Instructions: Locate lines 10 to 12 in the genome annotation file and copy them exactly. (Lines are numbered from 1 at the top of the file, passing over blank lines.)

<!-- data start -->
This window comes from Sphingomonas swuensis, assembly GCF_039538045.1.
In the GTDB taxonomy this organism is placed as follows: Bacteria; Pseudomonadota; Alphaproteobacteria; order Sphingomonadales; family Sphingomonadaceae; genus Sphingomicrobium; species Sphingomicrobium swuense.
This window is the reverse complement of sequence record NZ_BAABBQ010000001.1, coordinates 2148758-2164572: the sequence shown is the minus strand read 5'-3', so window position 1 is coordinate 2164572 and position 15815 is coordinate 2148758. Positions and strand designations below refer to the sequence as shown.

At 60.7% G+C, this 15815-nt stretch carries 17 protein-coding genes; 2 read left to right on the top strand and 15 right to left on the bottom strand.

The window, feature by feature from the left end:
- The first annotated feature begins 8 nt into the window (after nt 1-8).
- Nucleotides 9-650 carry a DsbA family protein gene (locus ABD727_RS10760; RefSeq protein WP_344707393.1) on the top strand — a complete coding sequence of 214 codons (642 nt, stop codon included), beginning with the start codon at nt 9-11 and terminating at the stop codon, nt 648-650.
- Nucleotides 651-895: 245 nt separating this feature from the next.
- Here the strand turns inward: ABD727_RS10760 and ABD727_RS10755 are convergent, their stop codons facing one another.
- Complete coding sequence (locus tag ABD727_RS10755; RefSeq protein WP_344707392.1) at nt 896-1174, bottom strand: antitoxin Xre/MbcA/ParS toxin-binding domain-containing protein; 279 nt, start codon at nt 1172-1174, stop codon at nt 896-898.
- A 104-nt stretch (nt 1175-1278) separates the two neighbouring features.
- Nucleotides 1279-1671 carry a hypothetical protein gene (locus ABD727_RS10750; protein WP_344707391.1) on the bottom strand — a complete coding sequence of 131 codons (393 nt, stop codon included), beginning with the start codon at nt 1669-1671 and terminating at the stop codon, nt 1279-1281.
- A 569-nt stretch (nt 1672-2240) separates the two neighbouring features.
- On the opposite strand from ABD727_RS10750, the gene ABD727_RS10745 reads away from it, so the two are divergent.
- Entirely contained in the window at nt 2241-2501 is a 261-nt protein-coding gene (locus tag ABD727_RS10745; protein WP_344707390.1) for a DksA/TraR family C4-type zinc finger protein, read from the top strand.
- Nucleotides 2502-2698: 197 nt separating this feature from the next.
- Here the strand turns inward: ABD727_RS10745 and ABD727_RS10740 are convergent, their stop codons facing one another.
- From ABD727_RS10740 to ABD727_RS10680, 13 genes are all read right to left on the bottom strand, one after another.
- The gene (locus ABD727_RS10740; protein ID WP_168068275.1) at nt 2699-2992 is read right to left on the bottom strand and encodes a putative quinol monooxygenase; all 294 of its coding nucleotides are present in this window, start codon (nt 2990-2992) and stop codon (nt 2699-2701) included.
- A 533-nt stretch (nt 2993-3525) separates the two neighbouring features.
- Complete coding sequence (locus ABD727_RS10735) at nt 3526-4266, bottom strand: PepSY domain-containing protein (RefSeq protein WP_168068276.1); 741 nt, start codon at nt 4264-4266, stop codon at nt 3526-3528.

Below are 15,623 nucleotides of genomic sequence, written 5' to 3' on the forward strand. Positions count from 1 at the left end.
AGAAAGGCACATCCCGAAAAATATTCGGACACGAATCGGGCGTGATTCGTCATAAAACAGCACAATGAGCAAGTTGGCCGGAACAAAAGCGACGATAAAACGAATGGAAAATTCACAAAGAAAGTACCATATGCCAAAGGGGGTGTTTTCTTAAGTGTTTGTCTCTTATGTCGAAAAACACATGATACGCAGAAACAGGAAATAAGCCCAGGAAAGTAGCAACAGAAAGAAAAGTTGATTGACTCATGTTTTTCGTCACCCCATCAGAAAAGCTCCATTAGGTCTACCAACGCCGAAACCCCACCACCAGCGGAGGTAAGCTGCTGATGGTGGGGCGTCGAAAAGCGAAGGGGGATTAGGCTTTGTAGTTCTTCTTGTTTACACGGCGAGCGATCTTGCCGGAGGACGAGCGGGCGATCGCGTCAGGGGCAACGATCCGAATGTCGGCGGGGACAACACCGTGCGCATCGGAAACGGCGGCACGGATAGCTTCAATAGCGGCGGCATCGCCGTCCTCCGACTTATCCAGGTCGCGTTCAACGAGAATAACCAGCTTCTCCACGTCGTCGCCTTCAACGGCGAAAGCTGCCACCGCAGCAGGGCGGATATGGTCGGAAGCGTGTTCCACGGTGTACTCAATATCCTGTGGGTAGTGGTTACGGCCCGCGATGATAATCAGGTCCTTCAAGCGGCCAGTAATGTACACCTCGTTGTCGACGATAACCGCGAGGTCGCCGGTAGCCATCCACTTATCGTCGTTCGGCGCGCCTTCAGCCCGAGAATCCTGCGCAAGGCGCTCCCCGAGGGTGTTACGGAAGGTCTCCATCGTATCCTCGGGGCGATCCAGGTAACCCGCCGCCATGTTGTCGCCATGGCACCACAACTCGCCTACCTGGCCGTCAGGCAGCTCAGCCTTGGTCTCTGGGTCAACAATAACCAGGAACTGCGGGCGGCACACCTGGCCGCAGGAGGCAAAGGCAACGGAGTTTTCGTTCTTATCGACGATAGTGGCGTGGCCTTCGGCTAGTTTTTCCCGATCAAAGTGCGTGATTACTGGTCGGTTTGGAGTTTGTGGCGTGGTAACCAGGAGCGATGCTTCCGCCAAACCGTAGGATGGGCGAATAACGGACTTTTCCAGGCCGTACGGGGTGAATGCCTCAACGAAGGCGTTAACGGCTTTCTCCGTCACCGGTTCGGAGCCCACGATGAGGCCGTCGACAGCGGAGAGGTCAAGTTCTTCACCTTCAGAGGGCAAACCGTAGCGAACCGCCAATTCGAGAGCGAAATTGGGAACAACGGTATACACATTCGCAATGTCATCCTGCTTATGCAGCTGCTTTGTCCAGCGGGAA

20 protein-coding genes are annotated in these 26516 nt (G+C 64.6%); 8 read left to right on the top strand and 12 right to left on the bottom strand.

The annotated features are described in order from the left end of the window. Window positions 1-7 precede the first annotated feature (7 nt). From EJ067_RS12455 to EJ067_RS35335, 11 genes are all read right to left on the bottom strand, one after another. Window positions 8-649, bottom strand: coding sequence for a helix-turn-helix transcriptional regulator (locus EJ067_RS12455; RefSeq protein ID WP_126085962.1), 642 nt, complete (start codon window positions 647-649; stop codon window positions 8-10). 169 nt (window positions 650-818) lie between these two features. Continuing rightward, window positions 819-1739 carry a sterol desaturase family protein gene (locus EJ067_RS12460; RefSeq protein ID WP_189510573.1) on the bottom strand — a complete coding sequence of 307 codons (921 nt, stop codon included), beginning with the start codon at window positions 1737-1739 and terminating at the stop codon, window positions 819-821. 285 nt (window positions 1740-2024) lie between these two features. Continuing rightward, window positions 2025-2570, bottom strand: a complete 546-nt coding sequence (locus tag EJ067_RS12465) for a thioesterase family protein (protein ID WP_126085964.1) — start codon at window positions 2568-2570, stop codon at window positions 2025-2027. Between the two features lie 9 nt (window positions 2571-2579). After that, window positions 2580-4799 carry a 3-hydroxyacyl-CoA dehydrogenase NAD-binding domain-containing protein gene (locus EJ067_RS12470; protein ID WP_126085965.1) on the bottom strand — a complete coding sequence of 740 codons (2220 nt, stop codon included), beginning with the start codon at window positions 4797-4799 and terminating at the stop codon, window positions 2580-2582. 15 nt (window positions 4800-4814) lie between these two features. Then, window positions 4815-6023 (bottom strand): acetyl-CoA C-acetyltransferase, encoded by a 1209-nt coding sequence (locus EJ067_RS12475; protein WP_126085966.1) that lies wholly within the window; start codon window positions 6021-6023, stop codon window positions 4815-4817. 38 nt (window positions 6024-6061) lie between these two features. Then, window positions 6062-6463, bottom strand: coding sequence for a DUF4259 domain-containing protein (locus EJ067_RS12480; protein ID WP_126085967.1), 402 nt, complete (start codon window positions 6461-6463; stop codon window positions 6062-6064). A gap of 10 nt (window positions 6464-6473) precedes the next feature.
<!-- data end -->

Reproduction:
- Complete coding sequence (locus tag ABD727_RS10755; RefSeq protein WP_344707392.1) at nt 896-1174, bottom strand: antitoxin Xre/MbcA/ParS toxin-binding domain-containing protein; 279 nt, start codon at nt 1172-1174, stop codon at nt 896-898.
- A 104-nt stretch (nt 1175-1278) separates the two neighbouring features.
- Nucleotides 1279-1671 carry a hypothetical protein gene (locus ABD727_RS10750; protein WP_344707391.1) on the bottom strand — a complete coding sequence of 131 codons (393 nt, stop codon included), beginning with the start codon at nt 1669-1671 and terminating at the stop codon, nt 1279-1281.